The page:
Indigenous women have proved to be the agent of climate solutions as they use their traditional knowledge and skill in adapting and mitigating climate change, focusing on local solutions which benefit local community. Such strategies will help us to come out of this corporate system to build a “fossil fuel free feminist future” where women are respected, organized and powerful. It is everyone’s responsibility - not just on Indigenous peoples and frontline communities - to build the climate justice movement, and it has to be collective because “climate justice is incomplete without social justice . The Water Protectors of Standing Rock have proved the strength of coming together and building a movement.

One way we can create collective movements is by mobilizing around the globe to call for a climate strike - holding our governments accountable at local and national levels. The Climate Justice Movement started by a network of women’s organizations around the world called “Women’s Global Call for Climate Justice”  has been able to reach diverse communities  across the globe. It calls for solidarity and participation of women in saving planet earth.

“We will take action everywhere – in our homes, neighborhoods, village squares, agricultural gardens, fishing grounds, sacred places, worship sites, community organizations, workplaces and schools” - Women’s Global Call for Climate Justice

By building stronger solidarity amongst diverse movements we can fight the interlinked problems of gender, climate change and capitalism.

When local women unite to demand a gender-just climate solution with their local governments, the process empowers them to demand other rights and needs as well. Since local bodies are the initial link of the chain connecting community to international decision-making bodies, actions led by Indigenous women at the  local level, who often lacks access to resources and services, to influence global policy-making.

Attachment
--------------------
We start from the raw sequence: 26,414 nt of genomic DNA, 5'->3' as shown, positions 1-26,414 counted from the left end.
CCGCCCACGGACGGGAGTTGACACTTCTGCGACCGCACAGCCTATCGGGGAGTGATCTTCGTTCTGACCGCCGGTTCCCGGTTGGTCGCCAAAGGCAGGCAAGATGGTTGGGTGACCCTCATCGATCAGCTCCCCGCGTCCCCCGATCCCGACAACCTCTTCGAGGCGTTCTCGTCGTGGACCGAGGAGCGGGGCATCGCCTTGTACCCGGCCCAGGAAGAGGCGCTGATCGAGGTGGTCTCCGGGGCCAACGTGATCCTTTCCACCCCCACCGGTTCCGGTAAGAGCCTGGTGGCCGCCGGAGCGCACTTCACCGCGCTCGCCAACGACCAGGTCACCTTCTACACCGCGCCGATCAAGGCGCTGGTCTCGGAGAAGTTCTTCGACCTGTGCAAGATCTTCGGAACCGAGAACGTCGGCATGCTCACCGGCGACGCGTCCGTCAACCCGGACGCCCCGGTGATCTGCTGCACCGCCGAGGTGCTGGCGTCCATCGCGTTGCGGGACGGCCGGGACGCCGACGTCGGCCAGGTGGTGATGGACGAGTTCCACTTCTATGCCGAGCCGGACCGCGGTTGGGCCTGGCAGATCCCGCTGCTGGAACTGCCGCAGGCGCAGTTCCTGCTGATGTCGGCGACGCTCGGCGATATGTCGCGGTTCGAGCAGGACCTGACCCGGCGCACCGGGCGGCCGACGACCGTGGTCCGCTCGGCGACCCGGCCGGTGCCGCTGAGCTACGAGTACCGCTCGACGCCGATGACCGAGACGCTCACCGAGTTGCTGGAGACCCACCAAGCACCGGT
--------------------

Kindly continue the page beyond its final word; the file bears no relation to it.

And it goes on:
At the 13th AWID Forum I witnessed the solidarity between femininity movement coming into force to address the diversity within us, connecting and uniting us to make us more stronger to fight Patriarchy, fundamentalism, militarization and growing environmental problem from one space. If it was not for the AWID Forum, we might have waited longer to break the silence about intersectionality and intergenerational perspectives, as they pertain to a women’s rights movement which has unequal power dynamics within it.  The AWID Forum opened a way forward and is weaving connections within the women’s rights movement by bridging the divides within and across movements.

“It takes roots to build the movement. It is important to take our movement out of the box, to take it beyond our wall, beyond our neighborhood, beyond our country, beyond our issues and gender because we are fighting a system which we cannot fit in a box and paint it in certain way we like.” – Graca Samo, World March of Women


About the author

Alina Saba is a young Limbu Indigenous woman from Nepal with a passion for working in women’s rights and climate justice movement. She currently works with the National Indigenous Women Forum (NIWF), an organization which works with marginalized Indigenous women of Nepal.

AWID Forum